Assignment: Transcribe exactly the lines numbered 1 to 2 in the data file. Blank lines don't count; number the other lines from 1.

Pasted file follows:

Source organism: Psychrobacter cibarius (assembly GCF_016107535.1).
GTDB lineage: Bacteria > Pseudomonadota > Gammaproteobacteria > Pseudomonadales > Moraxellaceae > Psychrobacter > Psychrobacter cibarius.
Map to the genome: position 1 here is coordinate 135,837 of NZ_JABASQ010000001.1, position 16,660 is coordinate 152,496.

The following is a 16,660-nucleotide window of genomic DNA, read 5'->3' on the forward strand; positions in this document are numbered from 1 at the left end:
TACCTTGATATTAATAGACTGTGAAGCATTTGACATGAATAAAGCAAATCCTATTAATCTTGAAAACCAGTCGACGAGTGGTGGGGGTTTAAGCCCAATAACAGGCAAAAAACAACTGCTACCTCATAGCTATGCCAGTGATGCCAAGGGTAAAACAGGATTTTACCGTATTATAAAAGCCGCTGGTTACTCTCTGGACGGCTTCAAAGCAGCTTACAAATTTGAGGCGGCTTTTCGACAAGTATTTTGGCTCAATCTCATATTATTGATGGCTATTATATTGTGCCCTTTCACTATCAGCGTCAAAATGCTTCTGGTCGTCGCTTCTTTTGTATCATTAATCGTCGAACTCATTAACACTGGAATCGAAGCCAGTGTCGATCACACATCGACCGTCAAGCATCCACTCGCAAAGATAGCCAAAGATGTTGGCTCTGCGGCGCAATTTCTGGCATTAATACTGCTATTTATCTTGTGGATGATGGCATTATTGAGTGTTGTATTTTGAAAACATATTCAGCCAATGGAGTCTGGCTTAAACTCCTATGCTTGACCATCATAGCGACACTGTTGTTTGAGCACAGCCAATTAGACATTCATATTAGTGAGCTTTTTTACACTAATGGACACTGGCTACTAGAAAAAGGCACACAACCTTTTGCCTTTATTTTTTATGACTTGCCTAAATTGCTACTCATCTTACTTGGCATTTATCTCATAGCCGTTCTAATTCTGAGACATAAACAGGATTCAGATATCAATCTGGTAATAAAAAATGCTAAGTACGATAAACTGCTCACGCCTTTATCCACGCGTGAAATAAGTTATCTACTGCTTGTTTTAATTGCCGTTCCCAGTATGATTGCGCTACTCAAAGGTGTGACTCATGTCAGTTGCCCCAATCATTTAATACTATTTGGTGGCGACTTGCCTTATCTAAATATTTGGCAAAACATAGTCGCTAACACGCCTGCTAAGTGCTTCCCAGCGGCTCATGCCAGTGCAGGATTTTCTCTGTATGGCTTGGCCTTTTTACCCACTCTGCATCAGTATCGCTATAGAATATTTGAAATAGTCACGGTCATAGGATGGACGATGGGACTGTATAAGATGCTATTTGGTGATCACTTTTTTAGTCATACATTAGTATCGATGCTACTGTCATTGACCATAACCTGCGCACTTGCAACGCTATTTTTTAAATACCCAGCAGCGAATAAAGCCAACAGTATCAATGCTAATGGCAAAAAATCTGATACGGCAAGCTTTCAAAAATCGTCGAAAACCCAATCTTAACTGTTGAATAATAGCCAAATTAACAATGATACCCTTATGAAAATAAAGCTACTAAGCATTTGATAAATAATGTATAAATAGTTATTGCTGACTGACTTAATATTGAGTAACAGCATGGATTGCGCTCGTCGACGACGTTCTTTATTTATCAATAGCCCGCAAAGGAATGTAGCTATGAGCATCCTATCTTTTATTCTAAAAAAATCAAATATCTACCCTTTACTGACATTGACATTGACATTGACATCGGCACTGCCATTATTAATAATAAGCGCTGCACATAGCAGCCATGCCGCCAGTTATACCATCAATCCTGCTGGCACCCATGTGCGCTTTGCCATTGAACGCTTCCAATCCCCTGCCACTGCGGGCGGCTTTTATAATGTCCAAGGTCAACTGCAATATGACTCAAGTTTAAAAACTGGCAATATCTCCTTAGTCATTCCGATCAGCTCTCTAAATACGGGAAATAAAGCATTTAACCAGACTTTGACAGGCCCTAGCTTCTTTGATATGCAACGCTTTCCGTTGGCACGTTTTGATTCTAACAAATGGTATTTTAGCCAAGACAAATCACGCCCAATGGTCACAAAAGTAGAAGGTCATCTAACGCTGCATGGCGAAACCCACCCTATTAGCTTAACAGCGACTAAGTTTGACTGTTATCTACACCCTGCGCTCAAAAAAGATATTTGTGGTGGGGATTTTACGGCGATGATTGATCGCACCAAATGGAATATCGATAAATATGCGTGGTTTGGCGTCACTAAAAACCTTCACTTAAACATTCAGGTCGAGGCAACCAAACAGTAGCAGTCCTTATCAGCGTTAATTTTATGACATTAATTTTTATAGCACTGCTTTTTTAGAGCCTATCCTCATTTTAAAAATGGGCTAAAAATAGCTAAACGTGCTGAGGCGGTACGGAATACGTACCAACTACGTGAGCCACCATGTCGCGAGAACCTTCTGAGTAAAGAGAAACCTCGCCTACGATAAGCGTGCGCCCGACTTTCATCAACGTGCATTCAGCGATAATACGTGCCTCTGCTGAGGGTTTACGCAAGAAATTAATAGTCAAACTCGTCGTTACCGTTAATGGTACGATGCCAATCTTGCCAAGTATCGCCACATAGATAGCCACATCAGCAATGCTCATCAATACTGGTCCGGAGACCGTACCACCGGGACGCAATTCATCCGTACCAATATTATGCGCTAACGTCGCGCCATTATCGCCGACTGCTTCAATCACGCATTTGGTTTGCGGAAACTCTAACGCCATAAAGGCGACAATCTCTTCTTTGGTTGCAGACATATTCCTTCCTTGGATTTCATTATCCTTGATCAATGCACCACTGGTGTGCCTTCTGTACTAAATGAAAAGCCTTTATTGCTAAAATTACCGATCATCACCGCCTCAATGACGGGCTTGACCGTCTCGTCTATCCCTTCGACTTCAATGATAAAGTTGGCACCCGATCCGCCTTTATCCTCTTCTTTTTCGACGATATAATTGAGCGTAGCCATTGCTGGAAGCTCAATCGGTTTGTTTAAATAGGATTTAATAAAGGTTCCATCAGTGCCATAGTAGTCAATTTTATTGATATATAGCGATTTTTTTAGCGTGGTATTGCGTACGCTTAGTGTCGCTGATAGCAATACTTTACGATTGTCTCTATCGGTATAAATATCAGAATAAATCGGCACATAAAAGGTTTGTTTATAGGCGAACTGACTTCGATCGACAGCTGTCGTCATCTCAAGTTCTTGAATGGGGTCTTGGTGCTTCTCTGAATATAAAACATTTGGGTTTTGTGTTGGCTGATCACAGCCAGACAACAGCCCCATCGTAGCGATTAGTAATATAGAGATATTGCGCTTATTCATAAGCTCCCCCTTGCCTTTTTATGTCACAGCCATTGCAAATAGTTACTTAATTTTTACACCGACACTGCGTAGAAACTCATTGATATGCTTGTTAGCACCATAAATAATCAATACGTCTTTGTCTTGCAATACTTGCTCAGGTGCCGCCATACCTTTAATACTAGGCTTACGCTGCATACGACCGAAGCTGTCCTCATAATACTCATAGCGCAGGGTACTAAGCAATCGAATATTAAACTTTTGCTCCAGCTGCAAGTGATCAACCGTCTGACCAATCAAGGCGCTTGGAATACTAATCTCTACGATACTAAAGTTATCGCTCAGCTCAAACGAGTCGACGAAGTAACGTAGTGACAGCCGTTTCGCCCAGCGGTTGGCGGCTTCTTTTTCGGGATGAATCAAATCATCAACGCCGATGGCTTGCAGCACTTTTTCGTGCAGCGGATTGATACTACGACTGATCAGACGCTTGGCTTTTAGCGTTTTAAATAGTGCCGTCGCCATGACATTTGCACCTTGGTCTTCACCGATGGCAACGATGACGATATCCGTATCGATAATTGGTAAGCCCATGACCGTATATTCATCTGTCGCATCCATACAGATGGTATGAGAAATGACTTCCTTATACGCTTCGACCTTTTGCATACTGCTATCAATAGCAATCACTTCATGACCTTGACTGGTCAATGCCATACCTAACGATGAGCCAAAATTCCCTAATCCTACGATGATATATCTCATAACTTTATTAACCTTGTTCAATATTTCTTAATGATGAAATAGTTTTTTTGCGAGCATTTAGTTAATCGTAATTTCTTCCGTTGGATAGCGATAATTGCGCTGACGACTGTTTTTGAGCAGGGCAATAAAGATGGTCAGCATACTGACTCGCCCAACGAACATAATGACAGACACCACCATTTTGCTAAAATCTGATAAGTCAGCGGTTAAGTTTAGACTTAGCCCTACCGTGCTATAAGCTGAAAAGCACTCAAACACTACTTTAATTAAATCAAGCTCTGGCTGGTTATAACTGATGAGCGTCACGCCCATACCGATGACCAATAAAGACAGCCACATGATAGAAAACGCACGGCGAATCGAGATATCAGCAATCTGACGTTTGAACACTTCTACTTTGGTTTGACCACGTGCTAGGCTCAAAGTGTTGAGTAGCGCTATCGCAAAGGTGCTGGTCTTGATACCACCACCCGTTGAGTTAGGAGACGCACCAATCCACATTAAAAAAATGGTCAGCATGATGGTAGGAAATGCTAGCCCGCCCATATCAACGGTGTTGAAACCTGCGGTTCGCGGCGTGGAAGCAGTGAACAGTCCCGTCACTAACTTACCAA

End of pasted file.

Source organism: Psychrobacter cibarius (assembly GCF_016107535.1).
GTDB lineage: Bacteria > Pseudomonadota > Gammaproteobacteria > Pseudomonadales > Moraxellaceae > Psychrobacter > Psychrobacter cibarius.